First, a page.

By “subject” I take it to mean that people’s valuations depend (to some extent) on their knowledge of the market price.

Yes, that is how I intended it.

It’s confusing because it makes it seem like my valuation of the mug changed when my perception of its market price changed. But it’s simply the case that a different situation was used. In the first situation there was a disparity between my valuation and the market price. In the second situation there wasn’t.

You can have a valuation without knowledge of a market price. The important point to me is that what you call ‘valuation’ could be construed to be a very personal concept, but the fact that it is dominated by market price kind of questions that. In short: you’d need to be crazy to value (as in place a ‘valuation’) on something above the market price.

One thing to consider is that the market price most likely reflects the scarcity/importance of the book itself, rather than the information that it contains.

For sure: market price is largely determined by supply and demand.

In the first situation you’re probably going to be solely concerned with the importance of the book itself, rather than its information. But in the second situation there is no physical copy of the book so you’ll be solely concerned with the importance of its information. It stands to reason that your valuation will be different in both situations.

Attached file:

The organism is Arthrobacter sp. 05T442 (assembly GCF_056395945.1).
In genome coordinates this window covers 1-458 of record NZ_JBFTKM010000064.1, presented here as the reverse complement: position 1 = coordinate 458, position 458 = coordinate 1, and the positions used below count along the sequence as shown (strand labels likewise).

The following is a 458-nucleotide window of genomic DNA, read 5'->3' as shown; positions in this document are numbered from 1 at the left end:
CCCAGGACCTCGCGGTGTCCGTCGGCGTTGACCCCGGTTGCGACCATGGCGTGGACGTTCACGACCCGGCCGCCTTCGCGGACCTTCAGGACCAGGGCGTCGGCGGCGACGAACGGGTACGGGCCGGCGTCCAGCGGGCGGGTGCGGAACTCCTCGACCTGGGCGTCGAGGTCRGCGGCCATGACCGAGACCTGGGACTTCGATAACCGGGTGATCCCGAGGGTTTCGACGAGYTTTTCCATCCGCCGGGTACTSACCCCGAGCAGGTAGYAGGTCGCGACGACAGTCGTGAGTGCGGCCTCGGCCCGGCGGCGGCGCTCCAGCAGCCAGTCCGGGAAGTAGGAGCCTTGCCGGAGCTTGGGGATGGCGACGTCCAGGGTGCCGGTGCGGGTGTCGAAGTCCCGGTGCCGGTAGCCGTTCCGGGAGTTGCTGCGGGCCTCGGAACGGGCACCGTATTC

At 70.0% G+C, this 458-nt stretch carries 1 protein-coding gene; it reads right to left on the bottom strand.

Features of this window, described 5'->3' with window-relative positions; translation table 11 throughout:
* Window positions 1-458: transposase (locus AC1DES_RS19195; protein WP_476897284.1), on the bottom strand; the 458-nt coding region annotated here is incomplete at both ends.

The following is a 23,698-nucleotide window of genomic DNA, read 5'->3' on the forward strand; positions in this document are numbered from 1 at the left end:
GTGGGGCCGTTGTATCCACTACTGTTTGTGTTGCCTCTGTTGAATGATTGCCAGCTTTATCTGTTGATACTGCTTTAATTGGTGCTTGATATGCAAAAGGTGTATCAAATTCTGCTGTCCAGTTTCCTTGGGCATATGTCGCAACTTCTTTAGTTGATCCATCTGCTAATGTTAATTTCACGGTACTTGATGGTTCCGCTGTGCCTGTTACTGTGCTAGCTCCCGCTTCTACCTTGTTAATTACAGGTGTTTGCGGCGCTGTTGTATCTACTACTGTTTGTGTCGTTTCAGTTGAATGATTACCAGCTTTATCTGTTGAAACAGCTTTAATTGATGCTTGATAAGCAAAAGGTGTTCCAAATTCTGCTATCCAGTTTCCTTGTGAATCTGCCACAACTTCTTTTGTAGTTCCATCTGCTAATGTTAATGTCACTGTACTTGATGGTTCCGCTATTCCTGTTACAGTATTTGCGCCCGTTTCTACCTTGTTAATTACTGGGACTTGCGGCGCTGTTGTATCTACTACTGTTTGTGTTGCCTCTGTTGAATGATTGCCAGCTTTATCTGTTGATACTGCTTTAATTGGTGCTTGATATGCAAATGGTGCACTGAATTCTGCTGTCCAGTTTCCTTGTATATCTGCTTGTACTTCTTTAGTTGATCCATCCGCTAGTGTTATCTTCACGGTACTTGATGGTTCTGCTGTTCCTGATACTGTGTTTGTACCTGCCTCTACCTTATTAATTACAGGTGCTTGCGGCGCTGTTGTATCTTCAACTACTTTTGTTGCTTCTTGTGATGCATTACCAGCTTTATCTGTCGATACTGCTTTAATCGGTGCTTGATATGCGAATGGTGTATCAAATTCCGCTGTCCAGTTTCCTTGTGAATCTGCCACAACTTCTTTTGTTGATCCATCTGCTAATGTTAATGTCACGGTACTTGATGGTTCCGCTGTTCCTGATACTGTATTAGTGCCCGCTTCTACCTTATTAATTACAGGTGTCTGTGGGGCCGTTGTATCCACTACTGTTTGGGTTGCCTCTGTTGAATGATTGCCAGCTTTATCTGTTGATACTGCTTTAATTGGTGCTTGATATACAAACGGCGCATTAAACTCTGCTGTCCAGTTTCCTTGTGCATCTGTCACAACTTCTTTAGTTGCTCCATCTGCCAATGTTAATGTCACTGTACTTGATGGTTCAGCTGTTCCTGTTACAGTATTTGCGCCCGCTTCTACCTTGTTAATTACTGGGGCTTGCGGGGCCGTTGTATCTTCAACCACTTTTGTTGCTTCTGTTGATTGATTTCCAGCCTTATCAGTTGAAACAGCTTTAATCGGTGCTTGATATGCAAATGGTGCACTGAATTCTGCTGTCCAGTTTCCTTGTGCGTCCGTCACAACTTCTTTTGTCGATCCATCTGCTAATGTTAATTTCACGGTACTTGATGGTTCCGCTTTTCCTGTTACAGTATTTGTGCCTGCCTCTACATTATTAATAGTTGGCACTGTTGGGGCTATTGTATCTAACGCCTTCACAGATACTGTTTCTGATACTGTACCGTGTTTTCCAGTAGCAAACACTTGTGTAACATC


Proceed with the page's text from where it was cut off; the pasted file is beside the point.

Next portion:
They’re really two different things, providing utility in different ways.

In the second situation will your knowledge of society’s valuation of the Wealth of Nations (its information) have any influence on your valuation of it?

Certainly. The mug problem is not limited to the selling of it. The mug might be worth $1 to me, but when I learn that its market price is $0.50 my valuation will drop at once. I might be willing to pay $0.20 to have Kindle access to TWON, but if I learn it’s available for free, that will be my valuation.

Let’s say that society’s valuation of the book is higher than society’s valuation of any other book on AKU. Will this knowledge have any influence on your own valuation of the book? Will you be willing to spend more of your subscription dollars on it simply because you know that it’s the most socially important book on AKU?

No, and it shouldn’t (unless for some reason I derive utility from other things than accessing the book.

Actually, if it was the #1 book on AKU by a healthy margin then I might consider using my subscription dollars to improve the ranking of books that I perceived were too lowly ranked.

Why would you do that? Their ranking is based on the preferences of everyone. What would you hope to achieve by improving its ranking? I think part of the problem here is that the price paid for an item is seen as a proxy for the demand for an additional item (or in the case of TWON a similar item). Such linearity doesn’t always exist: our desire or demand for many goods and services is discrete. When we have enough, the price we are prepared to pay for the last item we purchased does not indicate an intention to purchase more.

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Accidental behavioural economist in search of wisdom. Uses insights from (behavioural) economics in organization development. On Twitter as @koenfucius

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